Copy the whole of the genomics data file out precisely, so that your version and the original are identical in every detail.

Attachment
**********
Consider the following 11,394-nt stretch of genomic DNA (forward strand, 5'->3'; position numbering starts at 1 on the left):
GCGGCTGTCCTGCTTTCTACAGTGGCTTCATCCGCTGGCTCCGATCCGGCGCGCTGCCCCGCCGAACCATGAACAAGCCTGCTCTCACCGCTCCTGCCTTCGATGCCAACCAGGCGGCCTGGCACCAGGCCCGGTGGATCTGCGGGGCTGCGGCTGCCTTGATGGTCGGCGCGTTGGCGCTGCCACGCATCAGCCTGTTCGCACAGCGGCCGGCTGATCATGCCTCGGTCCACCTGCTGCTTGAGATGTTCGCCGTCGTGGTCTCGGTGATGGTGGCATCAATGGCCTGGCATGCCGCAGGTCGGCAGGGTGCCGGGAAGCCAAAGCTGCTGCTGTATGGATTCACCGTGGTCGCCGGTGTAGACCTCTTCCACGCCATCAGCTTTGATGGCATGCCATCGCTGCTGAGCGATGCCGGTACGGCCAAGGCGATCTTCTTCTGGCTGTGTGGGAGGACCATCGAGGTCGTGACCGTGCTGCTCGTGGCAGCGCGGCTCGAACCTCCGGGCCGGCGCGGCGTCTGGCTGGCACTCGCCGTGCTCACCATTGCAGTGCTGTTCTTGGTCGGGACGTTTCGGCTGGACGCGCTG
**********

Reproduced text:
Consider the following 11,394-nt stretch of genomic DNA (forward strand, 5'->3'; position numbering starts at 1 on the left):
GCGGCTGTCCTGCTTTCTACAGTGGCTTCATCCGCTGGCTCCGATCCGGCGCGCTGCCCCGCCGAACCATGAACAAGCCTGCTCTCACCGCTCCTGCCTTCGATGCCAACCAGGCGGCCTGGCACCAGGCCCGGTGGATCTGCGGGGCTGCGGCTGCCTTGATGGTCGGCGCGTTGGCGCTGCCACGCATCAGCCTGTTCGCACAGCGGCCGGCTGATCATGCCTCGGTCCACCTGCTGCTTGAGATGTTCGCCGTCGTGGTCTCGGTGATGGTGGCATCAATGGCCTGGCATGCCGCAGGTCGGCAGGGTGCCGGGAAGCCAAAGCTGCTGCTGTATGGATTCACCGTGGTCGCCGGTGTAGACCTCTTCCACGCCATCAGCTTTGATGGCATGCCATCGCTGCTGAGCGATGCCGGTACGGCCAAGGCGATCTTCTTCTGGCTGTGTGGGAGGACCATCGAGGTCGTGACCGTGCTGCTCGTGGCAGCGCGGCTCGAACCTCCGGGCCGGCGCGGCGTCTGGCTGGCACTCGCCGTGCTCACCATTGCAGTGCTGTTCTTGGTCGGGACGTTTCGGCTGGACGCGCTG